Bayesian inference, of posterior knowledge from prior knowledge and observed evidence, is typically defined by Bayes’s rule, which says the posterior multiplied by the probability of an observation equals a joint probability. But the observation of a continuous quantity usually has probability zero, in which case Bayes’s rule says only that the unknown times zero is zero. To infer a posterior distribution from a zero-probability observation, the statistical notion of disintegration tells us to specify the observation as an expression rather than a predicate, but does not tell us how to compute the posterior. We present the first method of computing a disintegration from a probabilistic program and an expression of a quantity to be observed, even when the observation has probability zero. Because the method produces an exact posterior term and preserves a semantics in which monadic terms denote measures, it composes with other inference methods in a modular way—without sacrificing accuracy or performance.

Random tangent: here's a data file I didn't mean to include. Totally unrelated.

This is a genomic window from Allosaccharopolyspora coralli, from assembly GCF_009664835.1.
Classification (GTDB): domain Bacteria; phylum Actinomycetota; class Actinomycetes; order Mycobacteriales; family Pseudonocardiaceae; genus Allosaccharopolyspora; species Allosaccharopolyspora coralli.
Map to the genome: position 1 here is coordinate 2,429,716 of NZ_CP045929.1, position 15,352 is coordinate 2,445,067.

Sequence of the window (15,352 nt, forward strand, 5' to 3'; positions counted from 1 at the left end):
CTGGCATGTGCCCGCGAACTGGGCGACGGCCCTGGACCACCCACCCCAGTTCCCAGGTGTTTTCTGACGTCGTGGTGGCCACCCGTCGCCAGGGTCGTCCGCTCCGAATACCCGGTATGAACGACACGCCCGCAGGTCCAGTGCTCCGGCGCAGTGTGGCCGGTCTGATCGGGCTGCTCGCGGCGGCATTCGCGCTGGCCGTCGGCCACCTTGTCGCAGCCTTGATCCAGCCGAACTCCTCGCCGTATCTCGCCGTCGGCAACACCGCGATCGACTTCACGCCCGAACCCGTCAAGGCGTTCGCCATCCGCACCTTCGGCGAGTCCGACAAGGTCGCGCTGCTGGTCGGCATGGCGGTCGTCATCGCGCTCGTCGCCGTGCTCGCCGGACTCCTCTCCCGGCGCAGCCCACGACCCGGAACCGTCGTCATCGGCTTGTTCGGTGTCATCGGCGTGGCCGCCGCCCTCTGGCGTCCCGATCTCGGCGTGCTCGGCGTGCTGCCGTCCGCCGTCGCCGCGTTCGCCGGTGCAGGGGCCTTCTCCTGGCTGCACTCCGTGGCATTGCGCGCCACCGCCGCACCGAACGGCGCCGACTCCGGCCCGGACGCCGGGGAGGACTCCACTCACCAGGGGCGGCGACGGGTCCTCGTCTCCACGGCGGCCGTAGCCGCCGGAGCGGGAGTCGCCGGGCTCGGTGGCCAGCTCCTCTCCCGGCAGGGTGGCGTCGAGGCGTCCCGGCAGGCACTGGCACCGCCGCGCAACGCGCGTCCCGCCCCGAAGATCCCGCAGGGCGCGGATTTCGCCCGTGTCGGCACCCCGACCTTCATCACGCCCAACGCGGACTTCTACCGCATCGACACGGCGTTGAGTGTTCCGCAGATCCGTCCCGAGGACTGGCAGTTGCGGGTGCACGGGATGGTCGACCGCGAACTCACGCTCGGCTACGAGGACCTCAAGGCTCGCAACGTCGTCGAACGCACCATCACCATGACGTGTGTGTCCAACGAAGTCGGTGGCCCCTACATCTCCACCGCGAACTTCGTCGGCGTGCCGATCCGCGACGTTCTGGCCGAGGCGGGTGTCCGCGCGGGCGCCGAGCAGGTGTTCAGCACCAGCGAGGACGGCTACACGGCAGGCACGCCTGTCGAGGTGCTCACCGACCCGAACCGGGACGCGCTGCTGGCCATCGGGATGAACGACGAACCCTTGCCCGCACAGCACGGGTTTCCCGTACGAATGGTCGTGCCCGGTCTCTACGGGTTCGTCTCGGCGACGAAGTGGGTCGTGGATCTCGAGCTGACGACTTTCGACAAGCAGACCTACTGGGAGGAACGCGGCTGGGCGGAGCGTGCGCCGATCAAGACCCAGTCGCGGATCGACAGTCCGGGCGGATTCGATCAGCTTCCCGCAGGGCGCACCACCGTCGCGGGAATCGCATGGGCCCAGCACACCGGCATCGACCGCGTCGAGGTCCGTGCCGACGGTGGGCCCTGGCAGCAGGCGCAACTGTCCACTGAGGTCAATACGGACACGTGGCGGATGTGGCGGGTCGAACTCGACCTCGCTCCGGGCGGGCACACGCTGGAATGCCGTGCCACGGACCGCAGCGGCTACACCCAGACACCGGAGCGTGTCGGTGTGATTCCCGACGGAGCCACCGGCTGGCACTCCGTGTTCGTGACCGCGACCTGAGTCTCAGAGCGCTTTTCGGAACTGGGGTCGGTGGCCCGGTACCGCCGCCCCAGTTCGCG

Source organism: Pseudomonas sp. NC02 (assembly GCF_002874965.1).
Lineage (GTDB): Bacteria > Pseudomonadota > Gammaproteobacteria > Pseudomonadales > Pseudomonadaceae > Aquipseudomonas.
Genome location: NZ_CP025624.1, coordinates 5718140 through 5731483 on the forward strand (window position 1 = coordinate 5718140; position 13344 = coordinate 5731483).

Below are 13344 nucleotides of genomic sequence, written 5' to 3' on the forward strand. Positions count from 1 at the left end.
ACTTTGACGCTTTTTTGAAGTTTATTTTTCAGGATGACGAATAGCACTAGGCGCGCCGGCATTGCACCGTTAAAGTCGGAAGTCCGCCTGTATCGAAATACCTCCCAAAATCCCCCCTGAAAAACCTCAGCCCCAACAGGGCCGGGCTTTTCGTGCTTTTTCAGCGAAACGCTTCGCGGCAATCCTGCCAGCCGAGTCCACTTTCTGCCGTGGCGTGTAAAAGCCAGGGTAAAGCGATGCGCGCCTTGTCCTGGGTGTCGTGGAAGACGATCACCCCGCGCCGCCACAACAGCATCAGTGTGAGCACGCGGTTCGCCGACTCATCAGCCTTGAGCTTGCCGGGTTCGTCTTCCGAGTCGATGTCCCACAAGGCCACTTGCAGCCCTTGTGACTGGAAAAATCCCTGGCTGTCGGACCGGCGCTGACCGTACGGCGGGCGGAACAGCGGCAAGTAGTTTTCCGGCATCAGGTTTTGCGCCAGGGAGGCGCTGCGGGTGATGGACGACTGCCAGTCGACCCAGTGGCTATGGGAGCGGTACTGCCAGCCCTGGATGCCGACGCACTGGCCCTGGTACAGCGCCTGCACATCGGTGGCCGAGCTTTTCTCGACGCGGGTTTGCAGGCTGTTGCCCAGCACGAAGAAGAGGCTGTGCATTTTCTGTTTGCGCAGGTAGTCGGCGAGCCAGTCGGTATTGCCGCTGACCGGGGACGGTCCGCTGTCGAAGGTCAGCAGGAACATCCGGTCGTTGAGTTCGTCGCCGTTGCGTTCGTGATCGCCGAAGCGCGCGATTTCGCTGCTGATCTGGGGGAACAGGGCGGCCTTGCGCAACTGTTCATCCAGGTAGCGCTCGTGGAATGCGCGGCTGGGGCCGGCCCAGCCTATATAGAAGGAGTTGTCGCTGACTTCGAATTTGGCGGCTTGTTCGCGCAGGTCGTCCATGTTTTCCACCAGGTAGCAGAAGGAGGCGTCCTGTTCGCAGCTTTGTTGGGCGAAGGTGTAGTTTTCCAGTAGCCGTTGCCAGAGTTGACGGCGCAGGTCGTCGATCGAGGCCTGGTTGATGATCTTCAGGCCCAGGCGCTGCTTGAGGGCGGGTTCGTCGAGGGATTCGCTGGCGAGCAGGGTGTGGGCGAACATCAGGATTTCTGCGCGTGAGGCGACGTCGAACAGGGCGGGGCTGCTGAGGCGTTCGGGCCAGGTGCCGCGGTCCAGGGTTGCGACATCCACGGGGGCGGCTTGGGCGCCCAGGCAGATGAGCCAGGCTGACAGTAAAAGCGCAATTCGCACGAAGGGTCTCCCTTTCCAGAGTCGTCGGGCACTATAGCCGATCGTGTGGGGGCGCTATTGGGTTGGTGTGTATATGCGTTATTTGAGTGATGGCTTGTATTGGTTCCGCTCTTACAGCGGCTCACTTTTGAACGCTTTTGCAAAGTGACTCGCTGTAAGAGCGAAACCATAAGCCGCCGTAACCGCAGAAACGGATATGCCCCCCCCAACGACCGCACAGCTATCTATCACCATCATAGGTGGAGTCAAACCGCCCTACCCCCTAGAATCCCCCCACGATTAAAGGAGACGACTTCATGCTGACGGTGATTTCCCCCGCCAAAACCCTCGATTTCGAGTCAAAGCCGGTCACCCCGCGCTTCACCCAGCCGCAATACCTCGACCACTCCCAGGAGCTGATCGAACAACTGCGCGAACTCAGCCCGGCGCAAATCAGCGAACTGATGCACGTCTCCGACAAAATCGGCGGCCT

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|Beginner's Luck: A Language for Property-Based Generators
Leonidas Lampropoulos University of Pennsylvania, Diane Gallois-Wong Inria Paris, ENS Paris, Cătălin Hriţcu Inria Paris, John Hughes Chalmers University of Technology, Benjamin C. Pierce University of Pennsylvania, Li-yao Xia ENS ParisPre-print
|Exact Bayesian Inference by Symbolic Disintegration
|Stochastic Invariants for Probabilistic Termination
|Coupling proofs are probabilistic product programs